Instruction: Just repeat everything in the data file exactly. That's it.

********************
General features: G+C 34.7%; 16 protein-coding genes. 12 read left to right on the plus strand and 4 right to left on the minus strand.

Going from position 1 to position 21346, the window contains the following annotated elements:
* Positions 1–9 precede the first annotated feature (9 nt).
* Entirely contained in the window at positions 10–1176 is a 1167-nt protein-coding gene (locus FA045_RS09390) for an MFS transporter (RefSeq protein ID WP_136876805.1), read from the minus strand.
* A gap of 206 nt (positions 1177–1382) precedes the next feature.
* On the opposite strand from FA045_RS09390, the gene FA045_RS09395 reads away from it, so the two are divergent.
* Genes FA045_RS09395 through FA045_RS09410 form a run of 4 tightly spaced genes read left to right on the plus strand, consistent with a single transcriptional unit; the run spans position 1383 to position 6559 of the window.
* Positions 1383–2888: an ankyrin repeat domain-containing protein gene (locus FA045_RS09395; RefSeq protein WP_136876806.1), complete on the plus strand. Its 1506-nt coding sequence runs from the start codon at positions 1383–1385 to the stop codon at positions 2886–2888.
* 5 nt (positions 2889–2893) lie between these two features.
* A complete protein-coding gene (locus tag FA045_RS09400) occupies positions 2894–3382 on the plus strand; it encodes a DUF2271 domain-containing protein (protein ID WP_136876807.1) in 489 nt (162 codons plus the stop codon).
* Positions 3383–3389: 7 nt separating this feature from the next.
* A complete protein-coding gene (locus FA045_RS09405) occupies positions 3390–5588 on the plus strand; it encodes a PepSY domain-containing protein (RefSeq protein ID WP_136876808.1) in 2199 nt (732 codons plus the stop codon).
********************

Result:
General features: G+C 34.7%; 16 protein-coding genes. 12 read left to right on the plus strand and 4 right to left on the minus strand.

Going from position 1 to position 21346, the window contains the following annotated elements:
* Positions 1–9 precede the first annotated feature (9 nt).
* Entirely contained in the window at positions 10–1176 is a 1167-nt protein-coding gene (locus FA045_RS09390) for an MFS transporter (RefSeq protein ID WP_136876805.1), read from the minus strand.
* A gap of 206 nt (positions 1177–1382) precedes the next feature.
* On the opposite strand from FA045_RS09390, the gene FA045_RS09395 reads away from it, so the two are divergent.
* Genes FA045_RS09395 through FA045_RS09410 form a run of 4 tightly spaced genes read left to right on the plus strand, consistent with a single transcriptional unit; the run spans position 1383 to position 6559 of the window.
* Positions 1383–2888: an ankyrin repeat domain-containing protein gene (locus FA045_RS09395; RefSeq protein WP_136876806.1), complete on the plus strand. Its 1506-nt coding sequence runs from the start codon at positions 1383–1385 to the stop codon at positions 2886–2888.
* 5 nt (positions 2889–2893) lie between these two features.
* A complete protein-coding gene (locus tag FA045_RS09400) occupies positions 2894–3382 on the plus strand; it encodes a DUF2271 domain-containing protein (protein ID WP_136876807.1) in 489 nt (162 codons plus the stop codon).
* Positions 3383–3389: 7 nt separating this feature from the next.
* A complete protein-coding gene (locus FA045_RS09405) occupies positions 3390–5588 on the plus strand; it encodes a PepSY domain-containing protein (RefSeq protein ID WP_136876808.1) in 2199 nt (732 codons plus the stop codon).